"It's important to see if we spend this money on Medicaid, we're getting some of it back even if it's indirect," says Boehm. "Policy makers need to have this information. Not all states expanded Medicaid under the ACA, so if we have these results saying we see diet quality benefits that may help push other states to join the expansion.
-end-


University of Connecticut

Related Healthcare Articles from Brightsurf:

How to protect healthcare workers from COVID-19
Researchers are developing simple and inexpensive tools--like a DIY ventilator--to treat patients more effectively and prevent disease transmission in hospitals.

Healthcare as a climate solution
Although the link may not be obvious, healthcare and climate change -- two issues that pose major challenges around the world -- are in fact more connected than society may realize.

Healthcare's earthquake: Lessons from COVID-19
Leaders and clinician researchers from Beth Israel Lahey Health propose using complexity science to identify strategies that healthcare organizations can use to respond better to the ongoing pandemic and to anticipate future challenges to healthcare delivery.

Poor women in Bangladesh reluctant to use healthcare
A study, published in PLOS ONE, found that the women living in Dhaka slums were reluctant to use institutionalised maternal health care for fear of having to make undocumented payments, unfamiliar institutional processes, lack of social and family support, matters of honour and shame, a culture of silence and inadequate spousal communication on health issues.

Women and men executives have differing perceptions of healthcare workplaces according to a survey report in the Journal of Healthcare Management
Healthcare organizations that can attract and retain talented women executives have the advantage over their peers, finds a special report in the September/October issue of the Journal of Healthcare Management, an official publication of the American College of Healthcare Executives (ACHE).

Greater financial integration generally not associated with better healthcare quality
New findings from a Dartmouth-led study, published in the August issue of Health Affairs, show that larger, more integrated healthcare systems do not generally deliver better quality care, and that there is significant variation in quality scores across hospitals and physician practices, regardless of whether they are independent or owned by larger systems.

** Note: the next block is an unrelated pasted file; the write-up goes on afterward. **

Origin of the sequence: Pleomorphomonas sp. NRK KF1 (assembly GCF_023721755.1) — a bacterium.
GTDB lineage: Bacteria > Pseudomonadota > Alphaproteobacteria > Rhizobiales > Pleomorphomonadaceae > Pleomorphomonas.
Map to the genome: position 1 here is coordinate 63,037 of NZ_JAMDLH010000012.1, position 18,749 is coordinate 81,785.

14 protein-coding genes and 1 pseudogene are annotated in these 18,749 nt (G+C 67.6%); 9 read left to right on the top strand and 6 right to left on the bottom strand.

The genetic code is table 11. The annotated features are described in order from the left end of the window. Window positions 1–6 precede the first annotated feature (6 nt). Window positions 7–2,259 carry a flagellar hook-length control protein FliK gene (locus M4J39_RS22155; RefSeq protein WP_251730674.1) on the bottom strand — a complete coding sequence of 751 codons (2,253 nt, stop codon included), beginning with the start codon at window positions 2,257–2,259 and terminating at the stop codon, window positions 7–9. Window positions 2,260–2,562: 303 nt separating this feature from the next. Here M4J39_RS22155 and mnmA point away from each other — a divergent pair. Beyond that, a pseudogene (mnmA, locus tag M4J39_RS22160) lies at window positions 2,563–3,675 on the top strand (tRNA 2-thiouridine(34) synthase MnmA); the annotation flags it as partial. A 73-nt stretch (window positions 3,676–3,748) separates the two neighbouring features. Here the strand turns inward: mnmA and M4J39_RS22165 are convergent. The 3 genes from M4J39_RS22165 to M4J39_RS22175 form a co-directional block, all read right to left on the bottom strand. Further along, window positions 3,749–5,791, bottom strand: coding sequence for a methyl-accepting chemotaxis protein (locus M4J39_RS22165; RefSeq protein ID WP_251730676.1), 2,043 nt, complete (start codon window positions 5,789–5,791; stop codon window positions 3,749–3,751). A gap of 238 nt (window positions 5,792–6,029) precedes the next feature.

Wearable sensor may help to assess stress in healthcare workers
A wearable biosensor may help monitor stress experienced by healthcare professionals, according to a study published in Physiological Reports.

Healthcare innovators focus on 'quality as a business strategy' -- update from Journal of Healthcare Quality
Despite two decades of effort -- targeting care processes, outcomes, and most recently the value of care - progress has been slow in closing the gap between quality and cost in the US healthcare system.

How runaway healthcare costs are a threat to older adults and what to do about it
Empowering Medicare to directly negotiate drug prices, accelerating the adoption of value-based care, using philanthropy as a catalyst for reform and expanding senior-specific models of care are among recommendations for reducing healthcare costs published in a new special report and supplement to the Winter 2019-20 edition of Generations, the journal of the American Society of Aging (ASA).

How can healthcare achieve real technology driven transformation?
Real transformation in healthcare through the adoption of artificial intelligence (AI), robotics, telecommunications, and other advanced technologies could provide significant improvements in healthcare quality, productivity, and access.

Read More: Healthcare News and Healthcare Current Events
Brightsurf.com is a participant in the Amazon Services LLC Associates Program, an affiliate advertising program designed to provide a means for sites to earn advertising fees by advertising and linking to Amazon.com.